Of course, I am aware of the argument that Tinubu has changed the names of the councils and the president and the PDP were 'confused' on the names of the councils to release the funds to. Again, that is part of the bizarre hypocrisy. Where in the constitution was it written that the president should withhold allocations to councils if their names were changed? Where does he derive that authority from? Is this not the same president who attempted to change the name of Nigeria Police Force to Nigeria Police? Was he going to withhold police allocations because of change of name? It is only those who refuse to see that we have a full-blown dictatorship in our hands that support Obasanjo's unilateral and unconstitutional decision to withhold Lagos council funds.
When some states in the North declared Sharia, Obasanjo went on air to say it was unconstitutional. How come he did not withhold the allocations of Zamfara, Kano and the rest of them? Didn't he say he swore to defend the constitution of Nigeria? It's a simple logic, which we picked up in primary school: anybody that you can beat, please beat him very well. Obasanjo knows the people he can harass and he knows the people he dare not touch. And it is very sad that he has gone beyond his constitutional powers in trying to cripple Lagos State ahead of the 2007 elections. Whatever the case may be, our democracy will outlive him. It is only bad that this precedent has been set. We can only pray that the next president will respect the rule of law and not drag us along the line of unilateralism and naked dictatorship.
Ironically, some of the politicians who accused Tinubu of 'disrespecting' Obasanjo are part of the MDD today, trying to stop the emergence of 'civilian dictatorship'. Isn't that funny? This is political opportunism at its best. It doesn't sound to me like anybody wants to genuinely 'combat dictatorship'. It is all power play and intrigues. Which brings me to the point I'm driving at. We need a 'formidable alternative' if our democracy is to be deepened. Formidable in the sense that it will be based on concrete issues that affect the lives of millions of Nigerians. There are so many issues to discuss. We're not short of topics. Yet, from the look of things, it is only intrigues that seem to be motivating and exciting our politicians.
From the well-designed PDP crisis to the polygamous leadership of the ANPP, from the storm in a tea cup in the AD to the new congregation of broken-hearted politicians, anyone who has the interest of Nigeria at heart should just sit in one corner and shed tears. While Nigeria is rotting away - with retrenchment letters flying in the air like confetti - the number item on the agenda of our rulers and politicians is not the forward movement of Nigeria. It is intrigues, intrigues and intrigues all the way. It is all about personal ambition.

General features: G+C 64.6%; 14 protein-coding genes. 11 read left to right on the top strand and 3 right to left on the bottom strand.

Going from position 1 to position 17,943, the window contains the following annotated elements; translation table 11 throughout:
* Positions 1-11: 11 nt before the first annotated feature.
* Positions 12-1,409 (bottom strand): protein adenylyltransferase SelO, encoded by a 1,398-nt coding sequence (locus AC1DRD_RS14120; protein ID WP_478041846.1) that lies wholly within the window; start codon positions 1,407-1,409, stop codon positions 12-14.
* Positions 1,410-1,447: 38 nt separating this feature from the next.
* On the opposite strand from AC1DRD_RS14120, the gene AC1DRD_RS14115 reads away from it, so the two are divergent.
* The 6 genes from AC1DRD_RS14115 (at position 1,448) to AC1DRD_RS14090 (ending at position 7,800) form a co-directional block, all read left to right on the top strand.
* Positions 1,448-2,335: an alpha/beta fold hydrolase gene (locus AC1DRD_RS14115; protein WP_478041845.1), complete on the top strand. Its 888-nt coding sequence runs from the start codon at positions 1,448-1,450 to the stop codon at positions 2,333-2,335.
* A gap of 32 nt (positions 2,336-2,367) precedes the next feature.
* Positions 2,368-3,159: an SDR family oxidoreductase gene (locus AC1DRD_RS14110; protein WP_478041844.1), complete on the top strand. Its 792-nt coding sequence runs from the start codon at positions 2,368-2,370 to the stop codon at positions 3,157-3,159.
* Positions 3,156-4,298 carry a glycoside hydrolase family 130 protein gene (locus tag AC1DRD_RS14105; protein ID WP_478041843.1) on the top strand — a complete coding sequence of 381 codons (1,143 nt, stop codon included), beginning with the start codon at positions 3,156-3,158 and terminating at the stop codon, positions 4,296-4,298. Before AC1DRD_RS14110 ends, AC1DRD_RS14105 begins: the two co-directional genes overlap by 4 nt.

I have heard the story - Obasanjo wants to succeed himself; no, he wants to appoint his successor; no, he doesn't want Atiku Abubakar to succeed him; yes, Obasanjo is victimising Atiku's supporters; Atiku is fighting back; Atiku's supporters want to defend democracy; etc etc. God knows I have never trusted our politicians. I don't believe anybody wants to fight dictatorship or anything like that. In fact, many members of the MDD are dictators in their own right. I've observed enough, seen enough and heard enough to know that the issue at stake is self-interest and self-preservation. It is not about the beggars on our streets; it is not about infant and maternal mortality; it is not about food security; it is not about agricultural revolution; it is not about access to safe drinking water. When Obasanjo and his henchmen are disorganising the PDP in the name of re-organisation, I am not as stupid as to think it is for the benefit of the people of Nigeria. When Atiku's men say they are trying to defend democracy, I'm not so naive to believe that Nigeria is the number one item on their agenda.
Maybe I should stop this cynicism. Maybe I should become more trusting. The day I hear that the president and his 'technical advisers' like Jerry Gana and Anenih are holding an all-night meeting to tackle our collapsing education sector, that day I will become more trusting. The day I hear that the 36 governors have summoned an emergency meeting to discuss how to reduce the avoidable waste of human lives on our roads, that day I will become less cynical.
For now, I know that all the nocturnal meetings, all the emergency gatherings and all the lengthy telephone calls are geared towards determining who gets what position and who takes what contract. Other countries are discussing industrialisation, technological advancement, academic excellence, medical research and scientific inquests, but in Nigeria, we're discussing 2007 and 'it's our turn'. So sad.